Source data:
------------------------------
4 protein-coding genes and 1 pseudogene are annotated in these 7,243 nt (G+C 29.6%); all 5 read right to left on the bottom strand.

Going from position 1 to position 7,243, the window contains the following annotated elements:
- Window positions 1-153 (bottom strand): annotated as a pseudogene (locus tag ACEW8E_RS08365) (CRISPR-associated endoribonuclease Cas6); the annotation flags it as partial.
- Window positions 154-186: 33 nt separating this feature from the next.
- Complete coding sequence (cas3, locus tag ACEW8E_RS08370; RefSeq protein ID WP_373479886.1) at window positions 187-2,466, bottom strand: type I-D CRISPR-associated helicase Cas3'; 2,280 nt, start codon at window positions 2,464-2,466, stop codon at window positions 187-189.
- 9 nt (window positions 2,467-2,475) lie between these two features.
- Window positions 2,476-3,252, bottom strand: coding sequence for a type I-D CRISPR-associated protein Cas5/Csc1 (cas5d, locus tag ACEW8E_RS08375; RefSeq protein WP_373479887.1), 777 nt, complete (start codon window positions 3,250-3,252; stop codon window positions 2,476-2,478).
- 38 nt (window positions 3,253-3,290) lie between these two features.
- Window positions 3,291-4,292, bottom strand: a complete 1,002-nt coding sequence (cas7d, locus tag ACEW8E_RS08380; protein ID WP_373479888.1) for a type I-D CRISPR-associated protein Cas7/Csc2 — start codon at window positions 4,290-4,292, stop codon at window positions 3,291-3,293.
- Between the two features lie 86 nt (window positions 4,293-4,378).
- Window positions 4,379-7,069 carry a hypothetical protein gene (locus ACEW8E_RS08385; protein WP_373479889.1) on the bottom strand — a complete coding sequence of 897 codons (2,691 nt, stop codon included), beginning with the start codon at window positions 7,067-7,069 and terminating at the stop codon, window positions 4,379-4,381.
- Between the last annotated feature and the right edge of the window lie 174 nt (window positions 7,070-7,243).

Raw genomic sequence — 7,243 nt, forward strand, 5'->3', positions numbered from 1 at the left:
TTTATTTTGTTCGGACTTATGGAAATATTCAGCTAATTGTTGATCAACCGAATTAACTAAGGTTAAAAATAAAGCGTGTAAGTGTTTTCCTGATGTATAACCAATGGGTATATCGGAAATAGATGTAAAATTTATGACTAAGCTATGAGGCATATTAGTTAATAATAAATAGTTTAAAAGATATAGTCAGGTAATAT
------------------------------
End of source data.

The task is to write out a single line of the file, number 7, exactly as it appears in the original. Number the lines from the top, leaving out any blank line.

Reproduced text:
- Window positions 2,476-3,252, bottom strand: coding sequence for a type I-D CRISPR-associated protein Cas5/Csc1 (cas5d, locus tag ACEW8E_RS08375; RefSeq protein WP_373479887.1), 777 nt, complete (start codon window positions 3,250-3,252; stop codon window positions 2,476-2,478).